BCH364C BCH394P 2017

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BCH364C/BCH394P Systems Biology & Bioinformatics

Course unique #: 55120/55210
Lectures: Tues/Thurs 11 – 12:30 PM in GDC 4.302
Instructor: Edward Marcotte, marcotte @ icmb.utexas.edu

  • Office hours: Wed 11 AM – 12 noon in MBB 3.148BA

TA: Azat Akhmetov, azat @ utexas.edu

  • TA Office hours: Mon/Wed 3 PM - 4 PM in MBB 3.128A Phone: on syllabus

Lectures & Handouts

Jan 19, 2016 - Introduction

  • Today's slides
  • Some warm-up videos to get you started on Python: Code Academy's Python coding for beginners
  • We'll be conducting homework using the online environment Rosalind. Go ahead and register on the site, and enroll specifically for BCH339N using this link. Homework #1 (worth 10% of your final course grade) has already been assigned on Rosalind and is due by 11:59PM January 28.
  • A useful online resource if you get bogged down: Python for Biologists. (& just a heads-up that some of their instructions for running code relate to a command line environment that's a bit different from the default one you install following the Rosalind instructions. It won't affect the programs, just the way they are run or how you specific where files are located.) However, if you've never programmed before, definitely check this out!!!
  • An oldie (by recent bioinformatics standards) but goodie: Computers are from Mars, Organisms are from Venus

Syllabus & course outline

Course syllabus

An introduction to systems biology and bioinformatics, emphasizing quantitative analysis of high-throughput biological data, and covering typical data, data analysis, and computer algorithms. Topics will include introductory probability and statistics, basics of Python programming, protein and nucleic acid sequence analysis, genome sequencing and assembly, proteomics, synthetic biology, analysis of large-scale gene expression data, data clustering, biological pattern recognition, and gene and protein networks.

Open to biochemistry majors. Prerequisites: Biochemistry 339F or Chemistry 339K with a grade of at least C-.
Requires basic familiarity with molecular biology & basic statistics, although varied backgrounds are expected.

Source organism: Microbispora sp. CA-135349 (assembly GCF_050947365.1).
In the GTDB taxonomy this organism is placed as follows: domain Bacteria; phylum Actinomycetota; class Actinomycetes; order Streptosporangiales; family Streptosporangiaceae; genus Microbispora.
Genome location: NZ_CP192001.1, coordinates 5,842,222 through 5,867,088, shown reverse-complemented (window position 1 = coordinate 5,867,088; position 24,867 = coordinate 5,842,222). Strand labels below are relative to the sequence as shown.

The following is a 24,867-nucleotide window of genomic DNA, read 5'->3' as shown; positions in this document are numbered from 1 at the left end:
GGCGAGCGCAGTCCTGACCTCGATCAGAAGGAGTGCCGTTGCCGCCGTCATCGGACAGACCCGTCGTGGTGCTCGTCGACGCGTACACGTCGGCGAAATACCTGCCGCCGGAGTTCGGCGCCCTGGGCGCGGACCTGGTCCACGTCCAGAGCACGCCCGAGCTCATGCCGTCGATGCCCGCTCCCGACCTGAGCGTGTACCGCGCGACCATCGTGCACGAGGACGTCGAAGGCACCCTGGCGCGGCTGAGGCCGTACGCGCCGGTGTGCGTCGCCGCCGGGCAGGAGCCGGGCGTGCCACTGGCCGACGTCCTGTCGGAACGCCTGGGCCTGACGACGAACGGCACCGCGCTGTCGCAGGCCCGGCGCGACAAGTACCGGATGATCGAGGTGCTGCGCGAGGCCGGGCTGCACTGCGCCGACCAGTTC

Note that this is not a course on practical sequence analysis or using web-based tools. Although we will use a number of these to help illustrate points, the focus of the course will be on learning the underlying algorithms and exploratory data analyses and their applications, esp. in high-throughput biology.

Most of the lectures will be from research articles and slides posted online, with some material from the...
Optional text (for sequence analysis): Biological sequence analysis, by R. Durbin, S. Eddy, A. Krogh, G. Mitchison (Cambridge University Press),

For biologists rusty on their stats, The Cartoon Guide to Statistics (Gonick/Smith) is very good. A reasonable online resource for beginners is Statistics Done Wrong.

Some online references:
An online bioinformatics course
Assorted bioinformatics resources on the web: Assorted links
Beginning Python for Bioinformatics
Online probability texts: #1, #2, #3

No exams will be given. Grades will be based on online homework (counting 30% of the grade), 3 problem sets (given every 2-3 weeks and counting 15% each towards the final grade) and an independent course project (25% of final grade). The course project will be focused on a specific gene & will involve bioinformatics research (e.g. calculation, programming, database analysis, etc.) developed over the semester in 5 mini-assignments, which will be turned in as a link to a web page that you will continue to expand over the semester. The completed final web site is due by midnight, April 27, 2016, and will be presented to the rest of the class on the last 3 class days. Each mini-assignment is 4% of the final grade; the presentation will be worth 5%.

Online homework will be assigned and evaluated using the free bioinformatics web resource Rosalind.

All projects and homework will be turned in electronically and time-stamped. No makeup work will be given. Instead, all students have 5 days of free “late time” (for the entire semester, NOT per project, and counting weekends/holidays). For projects turned in late, days will be deducted from the 5 day total (or what remains of it) by the number of days late (in 1 day increments, rounding up, i.e. 10 minutes late = 1 day deducted). Once the full 5 days have been used up, assignments will be penalized 10 percent per day late (rounding up), i.e., a 50 point assignment turned in 1.5 days late would be penalized 20%, or 10 points.

Homework, problem sets, and the project total to a possible 100 points. There will be no curving of grades, nor will grades be rounded up. We’ll use the plus/minus grading system, so: A= 92 and above, A-=90 to 91.99, etc. Just for clarity's sake, here are the cutoffs for the grades: 92% = A, 90% = A- < 92%, 88% = B+ < 90%, 82% = B < 88%, 80% = B- < 82%, 78% = C+ < 80%, 72% = C < 78%, 70% = C- < 72%, 68% = D+ < 70%, 62% = D < 68%, 60% = D- < 62%, F < 60%.

Students are welcome to discuss ideas and problems with each other, but all programs, Rosalind homework, and written solutions should be performed independently.

The final project web site is due by midnight April 27, 2016.